RE: computationalism and supervenience

From: Stathis Papaioannou <>
Date: Sat, 26 Aug 2006 23:18:35 +1000

Peter Jones writes:

> > A classical computer is perfectly deterministic - it wouldn't be much use as a computer if were not. If
> > it is provided with the same inputs, it will go through the same sequence of physical states.
> But here it is not the computation itself that is
> recorded, just the input that drives it.
> > On run
> > no. 1 it could be provided with input from a human, or a true random number generator, for example
> > one based on radioactive decay. On run no. 2 it could be provided with a recording of the input from
> > run no. 1, so that we know exactly what the computer's responses will be, as surely as we know what
> > the behaviour of a tape recording or a clockwork mechanism will be.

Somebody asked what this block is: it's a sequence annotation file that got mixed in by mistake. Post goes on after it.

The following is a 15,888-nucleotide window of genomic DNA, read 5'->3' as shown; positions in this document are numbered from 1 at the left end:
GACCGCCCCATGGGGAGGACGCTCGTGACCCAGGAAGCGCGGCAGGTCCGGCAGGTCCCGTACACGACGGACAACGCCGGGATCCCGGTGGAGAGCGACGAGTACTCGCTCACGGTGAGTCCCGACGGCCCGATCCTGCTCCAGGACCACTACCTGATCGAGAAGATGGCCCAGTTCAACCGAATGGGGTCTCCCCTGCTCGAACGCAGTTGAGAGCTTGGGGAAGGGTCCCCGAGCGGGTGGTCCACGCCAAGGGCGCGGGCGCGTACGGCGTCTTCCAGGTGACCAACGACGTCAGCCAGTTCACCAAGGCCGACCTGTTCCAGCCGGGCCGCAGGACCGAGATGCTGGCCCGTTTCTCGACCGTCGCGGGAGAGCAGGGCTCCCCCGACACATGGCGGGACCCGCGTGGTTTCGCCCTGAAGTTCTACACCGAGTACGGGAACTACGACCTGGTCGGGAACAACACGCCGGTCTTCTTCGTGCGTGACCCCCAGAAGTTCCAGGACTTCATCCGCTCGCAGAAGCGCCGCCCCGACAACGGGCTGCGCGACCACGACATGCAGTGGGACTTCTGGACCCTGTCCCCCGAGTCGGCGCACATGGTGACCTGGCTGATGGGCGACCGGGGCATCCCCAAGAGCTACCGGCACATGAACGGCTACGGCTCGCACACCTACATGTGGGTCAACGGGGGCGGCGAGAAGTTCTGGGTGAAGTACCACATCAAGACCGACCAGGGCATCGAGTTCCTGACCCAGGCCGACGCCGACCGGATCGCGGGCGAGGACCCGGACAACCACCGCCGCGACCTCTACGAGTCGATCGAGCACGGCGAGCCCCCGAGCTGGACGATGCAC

> That doesn't prove that a recording is the same as a
> a computation. What you are talking about is
> a computation driven by a recording.

That's right, but with a fixed input the computer follows a perfectly deterministic course, like a clockwork
mechanism, however many times we repeat the run. Moreover, if we consider the recording of the input
as hardwired into the computer, it does not interact with its environment. So we have the possibility that
a perfectly deterministic physical system that does not interact with its environment may be conscious.
And since the computer may be built and programmed in an arbitrarily complex way, because any physical
system can be mapped onto any computation with the appropriate mapping rules, we have the possibility
that any physical system could be implementing any computation. That would be a trivial result given that
we are unable to interact with such a computer and would never be able to use it or recognise it as a
computer - except that such a computer can be conscious, self-aware in its own segregated virtual world.
Stathis Papaioannou
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Received on Sat Aug 26 2006 - 09:20:27 PDT

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